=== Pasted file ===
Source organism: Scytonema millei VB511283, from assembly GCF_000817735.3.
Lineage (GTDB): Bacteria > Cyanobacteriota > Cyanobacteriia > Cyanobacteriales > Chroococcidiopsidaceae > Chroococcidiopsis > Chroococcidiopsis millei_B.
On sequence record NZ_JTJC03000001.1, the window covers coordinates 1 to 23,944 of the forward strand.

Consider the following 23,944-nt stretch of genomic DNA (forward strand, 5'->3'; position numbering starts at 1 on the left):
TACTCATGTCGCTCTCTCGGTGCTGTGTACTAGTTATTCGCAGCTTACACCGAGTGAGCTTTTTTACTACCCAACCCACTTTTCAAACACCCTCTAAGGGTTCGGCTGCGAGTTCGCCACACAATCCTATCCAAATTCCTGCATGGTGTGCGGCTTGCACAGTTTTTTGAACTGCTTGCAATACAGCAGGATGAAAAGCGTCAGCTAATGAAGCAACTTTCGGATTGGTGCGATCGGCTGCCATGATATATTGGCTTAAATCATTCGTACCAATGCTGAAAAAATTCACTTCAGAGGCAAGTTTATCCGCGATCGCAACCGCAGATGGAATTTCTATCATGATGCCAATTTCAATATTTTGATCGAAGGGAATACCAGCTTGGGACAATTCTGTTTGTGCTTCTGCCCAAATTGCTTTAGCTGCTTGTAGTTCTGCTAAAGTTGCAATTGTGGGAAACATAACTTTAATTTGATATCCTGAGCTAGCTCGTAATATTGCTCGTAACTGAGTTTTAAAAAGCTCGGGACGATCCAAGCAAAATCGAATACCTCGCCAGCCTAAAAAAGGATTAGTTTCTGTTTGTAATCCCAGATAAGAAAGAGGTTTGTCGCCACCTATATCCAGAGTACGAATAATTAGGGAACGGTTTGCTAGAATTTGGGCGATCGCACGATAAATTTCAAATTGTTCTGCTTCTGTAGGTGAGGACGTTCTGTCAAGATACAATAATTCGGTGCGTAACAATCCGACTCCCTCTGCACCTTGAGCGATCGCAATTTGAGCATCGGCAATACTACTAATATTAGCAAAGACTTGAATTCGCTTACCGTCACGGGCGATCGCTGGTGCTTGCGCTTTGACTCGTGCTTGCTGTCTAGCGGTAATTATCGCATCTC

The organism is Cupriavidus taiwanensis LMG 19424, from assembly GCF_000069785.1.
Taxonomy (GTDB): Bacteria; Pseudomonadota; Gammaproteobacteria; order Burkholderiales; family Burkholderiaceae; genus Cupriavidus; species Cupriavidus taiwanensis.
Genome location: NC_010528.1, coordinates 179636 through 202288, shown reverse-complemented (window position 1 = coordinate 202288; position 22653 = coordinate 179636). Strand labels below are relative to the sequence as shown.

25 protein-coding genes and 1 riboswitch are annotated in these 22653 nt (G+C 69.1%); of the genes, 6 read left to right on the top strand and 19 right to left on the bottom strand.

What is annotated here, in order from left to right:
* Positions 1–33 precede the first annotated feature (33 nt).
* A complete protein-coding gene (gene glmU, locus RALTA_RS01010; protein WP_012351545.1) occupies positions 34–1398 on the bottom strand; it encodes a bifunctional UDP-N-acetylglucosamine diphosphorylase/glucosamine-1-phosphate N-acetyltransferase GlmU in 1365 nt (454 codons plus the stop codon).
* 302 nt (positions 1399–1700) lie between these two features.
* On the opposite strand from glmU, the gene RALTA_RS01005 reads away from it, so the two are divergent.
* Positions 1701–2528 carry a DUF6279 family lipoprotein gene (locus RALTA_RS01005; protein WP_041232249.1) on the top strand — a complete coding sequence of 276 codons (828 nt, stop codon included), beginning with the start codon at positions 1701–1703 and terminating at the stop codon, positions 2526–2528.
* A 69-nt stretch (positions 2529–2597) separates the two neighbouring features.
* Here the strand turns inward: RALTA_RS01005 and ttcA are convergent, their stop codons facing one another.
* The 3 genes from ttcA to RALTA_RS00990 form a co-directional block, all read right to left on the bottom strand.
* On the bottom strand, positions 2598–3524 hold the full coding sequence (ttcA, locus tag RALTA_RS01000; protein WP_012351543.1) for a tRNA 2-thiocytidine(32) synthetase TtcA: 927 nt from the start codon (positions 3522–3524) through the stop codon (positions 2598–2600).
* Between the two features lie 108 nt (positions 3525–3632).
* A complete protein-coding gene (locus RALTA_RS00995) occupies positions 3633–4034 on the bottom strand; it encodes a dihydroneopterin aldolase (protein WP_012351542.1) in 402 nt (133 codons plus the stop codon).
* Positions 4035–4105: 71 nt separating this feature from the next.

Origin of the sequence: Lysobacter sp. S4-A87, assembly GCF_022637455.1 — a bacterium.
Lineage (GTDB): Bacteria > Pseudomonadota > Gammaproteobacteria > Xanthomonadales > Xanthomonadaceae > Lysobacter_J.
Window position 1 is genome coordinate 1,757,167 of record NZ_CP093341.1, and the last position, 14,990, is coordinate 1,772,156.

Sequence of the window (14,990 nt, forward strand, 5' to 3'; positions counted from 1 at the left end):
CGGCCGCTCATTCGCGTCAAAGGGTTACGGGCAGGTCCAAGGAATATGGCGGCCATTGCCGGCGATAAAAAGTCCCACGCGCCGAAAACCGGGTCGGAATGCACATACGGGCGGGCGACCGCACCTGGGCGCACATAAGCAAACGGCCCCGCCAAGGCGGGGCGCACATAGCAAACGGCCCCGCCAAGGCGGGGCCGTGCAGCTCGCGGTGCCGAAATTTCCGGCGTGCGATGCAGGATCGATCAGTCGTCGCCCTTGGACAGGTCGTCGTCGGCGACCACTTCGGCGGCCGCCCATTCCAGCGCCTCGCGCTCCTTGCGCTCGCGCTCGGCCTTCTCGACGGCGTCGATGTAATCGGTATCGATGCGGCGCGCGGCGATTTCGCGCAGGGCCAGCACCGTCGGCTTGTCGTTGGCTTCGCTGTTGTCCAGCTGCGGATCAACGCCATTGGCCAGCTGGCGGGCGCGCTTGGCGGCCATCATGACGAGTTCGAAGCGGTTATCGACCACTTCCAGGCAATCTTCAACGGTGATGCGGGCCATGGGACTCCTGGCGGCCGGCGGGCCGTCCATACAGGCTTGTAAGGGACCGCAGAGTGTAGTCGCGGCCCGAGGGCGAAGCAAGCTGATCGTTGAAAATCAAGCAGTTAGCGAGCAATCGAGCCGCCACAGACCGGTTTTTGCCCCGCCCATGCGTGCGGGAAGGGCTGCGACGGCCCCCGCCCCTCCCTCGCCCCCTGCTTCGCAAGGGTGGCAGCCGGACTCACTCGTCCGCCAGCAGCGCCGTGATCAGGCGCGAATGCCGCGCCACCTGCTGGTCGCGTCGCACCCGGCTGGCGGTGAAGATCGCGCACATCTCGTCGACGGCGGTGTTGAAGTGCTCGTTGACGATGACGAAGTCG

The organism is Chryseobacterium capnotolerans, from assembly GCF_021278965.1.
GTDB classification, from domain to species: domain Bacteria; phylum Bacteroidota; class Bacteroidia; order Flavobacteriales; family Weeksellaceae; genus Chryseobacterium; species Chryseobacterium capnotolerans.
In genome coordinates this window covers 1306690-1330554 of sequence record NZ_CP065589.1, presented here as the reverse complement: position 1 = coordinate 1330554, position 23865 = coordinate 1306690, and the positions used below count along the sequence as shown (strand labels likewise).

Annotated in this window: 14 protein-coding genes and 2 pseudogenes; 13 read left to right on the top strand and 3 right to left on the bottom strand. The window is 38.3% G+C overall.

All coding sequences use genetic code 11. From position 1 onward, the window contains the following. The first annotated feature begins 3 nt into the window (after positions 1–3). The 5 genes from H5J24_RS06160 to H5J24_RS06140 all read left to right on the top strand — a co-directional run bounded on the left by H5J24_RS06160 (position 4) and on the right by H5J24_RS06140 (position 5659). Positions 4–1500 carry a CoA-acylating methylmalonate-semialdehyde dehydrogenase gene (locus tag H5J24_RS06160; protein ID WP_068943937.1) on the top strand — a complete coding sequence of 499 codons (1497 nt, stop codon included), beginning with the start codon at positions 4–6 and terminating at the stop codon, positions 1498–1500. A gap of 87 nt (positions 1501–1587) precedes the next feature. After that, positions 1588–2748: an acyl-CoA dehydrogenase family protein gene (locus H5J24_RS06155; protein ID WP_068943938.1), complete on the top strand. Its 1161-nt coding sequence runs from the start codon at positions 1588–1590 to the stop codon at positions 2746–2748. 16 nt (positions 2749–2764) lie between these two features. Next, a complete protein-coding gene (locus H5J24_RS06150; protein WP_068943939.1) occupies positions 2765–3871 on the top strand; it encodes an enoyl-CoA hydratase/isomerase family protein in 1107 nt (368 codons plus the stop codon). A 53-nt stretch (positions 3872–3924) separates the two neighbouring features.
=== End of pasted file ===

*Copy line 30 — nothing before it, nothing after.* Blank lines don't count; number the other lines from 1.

In genome coordinates this window covers 1306690-1330554 of sequence record NZ_CP065589.1, presented here as the reverse complement: position 1 = coordinate 1330554, position 23865 = coordinate 1306690, and the positions used below count along the sequence as shown (strand labels likewise).